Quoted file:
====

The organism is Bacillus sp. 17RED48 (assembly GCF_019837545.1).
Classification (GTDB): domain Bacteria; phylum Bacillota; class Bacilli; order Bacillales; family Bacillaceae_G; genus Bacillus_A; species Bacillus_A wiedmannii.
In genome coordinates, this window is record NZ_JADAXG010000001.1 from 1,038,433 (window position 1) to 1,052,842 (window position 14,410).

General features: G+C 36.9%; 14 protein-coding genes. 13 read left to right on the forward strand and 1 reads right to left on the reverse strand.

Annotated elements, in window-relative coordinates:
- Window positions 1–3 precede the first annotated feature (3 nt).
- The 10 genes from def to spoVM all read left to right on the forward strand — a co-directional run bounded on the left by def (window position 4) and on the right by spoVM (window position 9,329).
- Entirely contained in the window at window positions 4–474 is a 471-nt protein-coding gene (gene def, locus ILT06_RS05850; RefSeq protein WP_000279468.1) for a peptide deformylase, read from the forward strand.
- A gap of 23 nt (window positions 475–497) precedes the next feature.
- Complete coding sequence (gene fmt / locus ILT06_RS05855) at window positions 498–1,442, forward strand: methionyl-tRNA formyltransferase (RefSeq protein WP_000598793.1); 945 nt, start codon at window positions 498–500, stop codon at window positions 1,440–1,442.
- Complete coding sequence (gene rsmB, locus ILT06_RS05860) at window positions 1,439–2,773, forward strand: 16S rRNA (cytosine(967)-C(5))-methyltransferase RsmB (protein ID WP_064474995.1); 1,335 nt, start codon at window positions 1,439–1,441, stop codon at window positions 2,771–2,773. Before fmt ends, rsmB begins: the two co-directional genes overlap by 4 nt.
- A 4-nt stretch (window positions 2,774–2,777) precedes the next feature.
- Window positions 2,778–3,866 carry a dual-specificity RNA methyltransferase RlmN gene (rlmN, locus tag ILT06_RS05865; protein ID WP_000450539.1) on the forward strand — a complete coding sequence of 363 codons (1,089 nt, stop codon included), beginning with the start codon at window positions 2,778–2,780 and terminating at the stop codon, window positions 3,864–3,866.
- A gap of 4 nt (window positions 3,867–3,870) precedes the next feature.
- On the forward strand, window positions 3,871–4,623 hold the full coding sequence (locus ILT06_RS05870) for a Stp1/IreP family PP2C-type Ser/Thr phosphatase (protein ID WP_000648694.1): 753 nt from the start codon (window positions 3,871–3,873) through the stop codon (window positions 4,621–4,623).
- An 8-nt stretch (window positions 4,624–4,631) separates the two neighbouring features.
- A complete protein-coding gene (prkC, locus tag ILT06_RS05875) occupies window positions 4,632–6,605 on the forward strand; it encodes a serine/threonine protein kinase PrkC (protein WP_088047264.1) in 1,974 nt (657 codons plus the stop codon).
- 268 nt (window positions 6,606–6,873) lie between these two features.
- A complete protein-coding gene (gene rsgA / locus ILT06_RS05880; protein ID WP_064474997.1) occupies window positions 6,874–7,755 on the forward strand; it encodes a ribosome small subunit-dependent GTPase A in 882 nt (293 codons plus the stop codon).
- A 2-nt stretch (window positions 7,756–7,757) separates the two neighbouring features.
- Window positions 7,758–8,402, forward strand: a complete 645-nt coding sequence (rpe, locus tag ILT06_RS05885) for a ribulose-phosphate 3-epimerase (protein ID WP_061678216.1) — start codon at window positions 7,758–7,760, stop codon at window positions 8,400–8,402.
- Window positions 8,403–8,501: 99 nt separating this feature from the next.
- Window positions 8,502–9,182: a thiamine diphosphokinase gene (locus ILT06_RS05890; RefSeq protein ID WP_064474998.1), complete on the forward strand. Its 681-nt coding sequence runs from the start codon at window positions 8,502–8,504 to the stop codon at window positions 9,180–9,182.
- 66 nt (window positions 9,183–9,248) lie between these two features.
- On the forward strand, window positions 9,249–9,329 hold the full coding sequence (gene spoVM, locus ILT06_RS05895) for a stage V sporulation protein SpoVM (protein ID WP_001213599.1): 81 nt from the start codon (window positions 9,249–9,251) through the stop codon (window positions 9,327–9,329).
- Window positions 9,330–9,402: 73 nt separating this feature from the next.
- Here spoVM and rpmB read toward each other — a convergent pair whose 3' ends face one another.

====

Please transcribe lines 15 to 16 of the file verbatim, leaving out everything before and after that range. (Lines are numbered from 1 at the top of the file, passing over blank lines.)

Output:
- On the forward strand, window positions 3,871–4,623 hold the full coding sequence (locus ILT06_RS05870) for a Stp1/IreP family PP2C-type Ser/Thr phosphatase (protein ID WP_000648694.1): 753 nt from the start codon (window positions 3,871–3,873) through the stop codon (window positions 4,621–4,623).
- An 8-nt stretch (window positions 4,624–4,631) separates the two neighbouring features.